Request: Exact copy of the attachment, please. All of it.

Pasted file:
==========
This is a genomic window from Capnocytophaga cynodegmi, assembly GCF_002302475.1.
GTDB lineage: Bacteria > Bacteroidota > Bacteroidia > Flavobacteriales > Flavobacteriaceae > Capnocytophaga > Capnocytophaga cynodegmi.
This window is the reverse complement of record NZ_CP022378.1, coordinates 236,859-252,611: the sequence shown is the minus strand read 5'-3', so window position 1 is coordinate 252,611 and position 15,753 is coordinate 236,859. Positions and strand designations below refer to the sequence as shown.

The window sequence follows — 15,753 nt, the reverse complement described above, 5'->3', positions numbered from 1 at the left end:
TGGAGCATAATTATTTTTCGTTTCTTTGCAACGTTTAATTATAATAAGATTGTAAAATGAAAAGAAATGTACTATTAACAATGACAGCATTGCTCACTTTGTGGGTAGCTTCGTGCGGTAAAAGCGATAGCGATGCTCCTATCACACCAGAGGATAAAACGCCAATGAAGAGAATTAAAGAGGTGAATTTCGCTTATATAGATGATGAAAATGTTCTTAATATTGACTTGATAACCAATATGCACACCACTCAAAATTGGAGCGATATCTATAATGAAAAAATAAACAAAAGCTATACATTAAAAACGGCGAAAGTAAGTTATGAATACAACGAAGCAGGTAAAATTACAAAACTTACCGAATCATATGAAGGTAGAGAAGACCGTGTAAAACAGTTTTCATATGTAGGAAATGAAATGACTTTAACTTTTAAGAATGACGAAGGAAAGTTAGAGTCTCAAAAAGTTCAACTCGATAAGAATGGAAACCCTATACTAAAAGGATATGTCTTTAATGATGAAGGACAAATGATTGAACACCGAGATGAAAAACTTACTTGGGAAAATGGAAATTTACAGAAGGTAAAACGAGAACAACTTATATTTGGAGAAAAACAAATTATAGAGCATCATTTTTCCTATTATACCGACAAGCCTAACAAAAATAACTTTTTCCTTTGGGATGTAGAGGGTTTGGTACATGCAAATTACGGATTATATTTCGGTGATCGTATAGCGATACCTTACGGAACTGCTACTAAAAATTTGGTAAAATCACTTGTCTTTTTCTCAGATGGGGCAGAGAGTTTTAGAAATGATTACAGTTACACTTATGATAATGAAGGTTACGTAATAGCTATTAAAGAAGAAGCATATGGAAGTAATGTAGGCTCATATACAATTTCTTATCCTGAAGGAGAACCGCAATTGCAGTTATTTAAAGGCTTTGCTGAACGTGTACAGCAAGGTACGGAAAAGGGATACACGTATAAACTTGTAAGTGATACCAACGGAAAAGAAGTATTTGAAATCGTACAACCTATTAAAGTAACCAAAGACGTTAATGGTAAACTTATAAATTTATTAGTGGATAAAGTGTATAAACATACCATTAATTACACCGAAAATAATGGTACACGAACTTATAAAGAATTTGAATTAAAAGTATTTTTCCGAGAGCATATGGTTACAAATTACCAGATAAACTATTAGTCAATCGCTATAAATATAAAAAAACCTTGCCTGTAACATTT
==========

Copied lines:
This is a genomic window from Capnocytophaga cynodegmi, assembly GCF_002302475.1.
GTDB lineage: Bacteria > Bacteroidota > Bacteroidia > Flavobacteriales > Flavobacteriaceae > Capnocytophaga > Capnocytophaga cynodegmi.
This window is the reverse complement of record NZ_CP022378.1, coordinates 236,859-252,611: the sequence shown is the minus strand read 5'-3', so window position 1 is coordinate 252,611 and position 15,753 is coordinate 236,859. Positions and strand designations below refer to the sequence as shown.

The window sequence follows — 15,753 nt, the reverse complement described above, 5'->3', positions numbered from 1 at the left end:
TGGAGCATAATTATTTTTCGTTTCTTTGCAACGTTTAATTATAATAAGATTGTAAAATGAAAAGAAATGTACTATTAACAATGACAGCATTGCTCACTTTGTGGGTAGCTTCGTGCGGTAAAAGCGATAGCGATGCTCCTATCACACCAGAGGATAAAACGCCAATGAAGAGAATTAAAGAGGTGAATTTCGCTTATATAGATGATGAAAATGTTCTTAATATTGACTTGATAACCAATATGCACACCACTCAAAATTGGAGCGATATCTATAATGAAAAAATAAACAAAAGCTATACATTAAAAACGGCGAAAGTAAGTTATGAATACAACGAAGCAGGTAAAATTACAAAACTTACCGAATCATATGAAGGTAGAGAAGACCGTGTAAAACAGTTTTCATATGTAGGAAATGAAATGACTTTAACTTTTAAGAATGACGAAGGAAAGTTAGAGTCTCAAAAAGTTCAACTCGATAAGAATGGAAACCCTATACTAAAAGGATATGTCTTTAATGATGAAGGACAAATGATTGAACACCGAGATGAAAAACTTACTTGGGAAAATGGAAATTTACAGAAGGTAAAACGAGAACAACTTATATTTGGAGAAAAACAAATTATAGAGCATCATTTTTCCTATTATACCGACAAGCCTAACAAAAATAACTTTTTCCTTTGGGATGTAGAGGGTTTGGTACATGCAAATTACGGATTATATTTCGGTGATCGTATAGCGATACCTTACGGAACTGCTACTAAAAATTTGGTAAAATCACTTGTCTTTTTCTCAGATGGGGCAGAGAGTTTTAGAAATGATTACAGTTACACTTATGATAATGAAGGTTACGTAATAGCTATTAAAGAAGAAGCATATGGAAGTAATGTAGGCTCATATACAATTTCTTATCCTGAAGGAGAACCGCAATTGCAGTTATTTAAAGGCTTTGCTGAACGTGTACAGCAAGGTACGGAAAAGGGATACACGTATAAACTTGTAAGTGATACCAACGGAAAAGAAGTATTTGAAATCGTACAACCTATTAAAGTAACCAAAGACGTTAATGGTAAACTTATAAATTTATTAGTGGATAAAGTGTATAAACATACCATTAATTACACCGAAAATAATGGTACACGAACTTATAAAGAATTTGAATTAAAAGTATTTTTCCGAGAGCATATGGTTACAAATTACCAGATAAACTATTAGTCAATCGCTATAAATATAAAAAAACCTTGCCTGTAACATTT